Ascoli Piceno

The capital of the Marche region of Italy is the town of Ascoli Piceno.


It lies on the ancient via Salaria or salt road. One source attributes this name to the salt transport route from the Adriatic coast where salt was produced and transported to Rome. A story I like better attributes the name to the route the Sabine tribes of the mountainous parts of what is now Lazio, Umbria and Abruzzo took in the other direction; obtaining the salt from the marshy parts of the opening from the Tiber to the sea. In fact, some historians believe it was the salt that led to the formation of Rome.

Back to Ascoli…

Alex Polizzi’s series ‘Secret Italy’ featured Ascoli in episode 2. Take a peek. She liked the shoes. Marche is the leather goods and footwear production region of Italy.


It has the most amazing cathedral.The facade we see today was built around 1530 of travertine. However this disguises a much more interesting past where restorations have uncovered the remains of a pagan temple dating back to the 4th or 5th century and some remains of the civil basilica of the Roman Forum lying within.   The interior has the most vividly painted frescos by Cesare Mariani. The beautiful intense blue and deep reds and golds are captivating. If you go be sure to find the stairs down to the rooms beneath with the most exquisite mosaics.



It was a bit drizzly when we set out but fined up as the afternoon went on. Look who I was there with! Some other kiwis that knew the place well and showed me around. 🙂


Ascoli Piceno has another claim to fame and that is that it is the home of the amaro Meletti. An amaro is a bitter herbal liqueur drunk in Italy after dinner as a digestif. It is usually made with herbs, roots, flowers, bark and citrus. The Meletti version is aniseed flavoured and delicious.

Another interesting but austere church was the  church of San Francesco with a second world war stained glass window depicting scenes of a WW2 Nazi concentration camp.

The seeming organ pipes in the middle picture above were outside the church of San Francesco and are really columns. Through the decades due to their sound locals have worn away the stone playing them so now not only do they make a resonant sound but also look the part.

There is lots of lovely shops we didn’t have time to browse but looked good along with pretty piazzas, fountains and alleys.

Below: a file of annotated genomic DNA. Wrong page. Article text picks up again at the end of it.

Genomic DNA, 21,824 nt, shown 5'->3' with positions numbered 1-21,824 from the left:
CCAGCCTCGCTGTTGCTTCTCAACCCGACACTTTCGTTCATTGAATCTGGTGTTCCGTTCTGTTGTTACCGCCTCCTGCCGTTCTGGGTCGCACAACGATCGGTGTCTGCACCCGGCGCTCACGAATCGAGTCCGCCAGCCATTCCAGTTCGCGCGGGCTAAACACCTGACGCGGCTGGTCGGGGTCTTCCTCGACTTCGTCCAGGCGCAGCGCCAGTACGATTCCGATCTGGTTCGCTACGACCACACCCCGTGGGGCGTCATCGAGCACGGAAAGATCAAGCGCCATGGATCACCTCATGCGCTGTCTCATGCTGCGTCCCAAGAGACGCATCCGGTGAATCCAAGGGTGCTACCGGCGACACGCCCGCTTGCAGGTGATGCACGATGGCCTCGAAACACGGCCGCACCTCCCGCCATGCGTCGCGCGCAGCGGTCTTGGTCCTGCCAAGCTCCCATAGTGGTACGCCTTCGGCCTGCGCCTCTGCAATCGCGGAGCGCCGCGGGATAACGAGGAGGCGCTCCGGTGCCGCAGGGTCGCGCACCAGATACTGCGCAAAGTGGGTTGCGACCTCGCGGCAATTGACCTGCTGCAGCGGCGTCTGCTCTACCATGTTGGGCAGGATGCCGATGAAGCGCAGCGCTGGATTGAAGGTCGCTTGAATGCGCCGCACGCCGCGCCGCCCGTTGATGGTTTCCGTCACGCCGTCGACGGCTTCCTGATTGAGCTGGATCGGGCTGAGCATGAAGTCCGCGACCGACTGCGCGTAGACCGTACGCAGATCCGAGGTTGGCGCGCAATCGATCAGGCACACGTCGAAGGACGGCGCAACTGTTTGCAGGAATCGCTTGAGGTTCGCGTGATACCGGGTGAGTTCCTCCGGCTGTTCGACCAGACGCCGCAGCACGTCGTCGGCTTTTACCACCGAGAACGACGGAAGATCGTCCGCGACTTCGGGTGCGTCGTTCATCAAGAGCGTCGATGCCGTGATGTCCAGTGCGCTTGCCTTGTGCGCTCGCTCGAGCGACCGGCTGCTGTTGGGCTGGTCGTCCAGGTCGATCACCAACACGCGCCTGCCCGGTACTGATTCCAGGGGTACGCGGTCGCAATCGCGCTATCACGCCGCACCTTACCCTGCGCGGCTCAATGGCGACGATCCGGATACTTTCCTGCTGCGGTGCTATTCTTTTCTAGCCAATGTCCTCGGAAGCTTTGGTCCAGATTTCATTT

The pinacoteca has a garden with a sculpture gallery of busts representing eminent men of Ascoli that looked like a museum of facial hair styles through the ages. Here is just one of the many looks.


And finally, I visited in September 2016 missing both the August and October earthquakes. However Ascoli was hard hit through this time and lost the lives of over 60 of it’s own.  Accetti le miei piu profonde condoglianze.


6 thoughts on “Ascoli Piceno

  1. Oh, I am homesick! Lovely post, Andrea, Ascoli Piceno truly is an elegant Travertine city. And yes, the Romans paid their armies in salt, so definitely the via Salaria was very important. Another glass of Meletti? Yes, please!

    Liked by 1 person

  2. Thanks, I haven’t ever visited this town. The cathedral is beautiful, especially those mosaics that looked like paintings until I enlarged the photo. The WW II stained-glass windows also sound interesting – I like modern stained glass. And the “organ pipes” are quite the curiosity. But unfortunately, earthquakes are scary, terrible things.

    Liked by 1 person

    1. Thanks Karen. I was tempted to put the pictures in the post separately so that they can easily be enlarged and scrutinised but it is so much more compact to put them in in clusters. I would like to be able to message you separately, do you have a suitable forum, just travel questions if that’s ok? Feel free to Facebook message me or LinkedIn? Andrea pollard in New Zealand.


      1. Hi, sure, but I couldn’t find you amongst the many Andrea Pollards on Facebook. And I also couldn’t find a way to contact you privately on your website, so send me a note on my site’s contact form.


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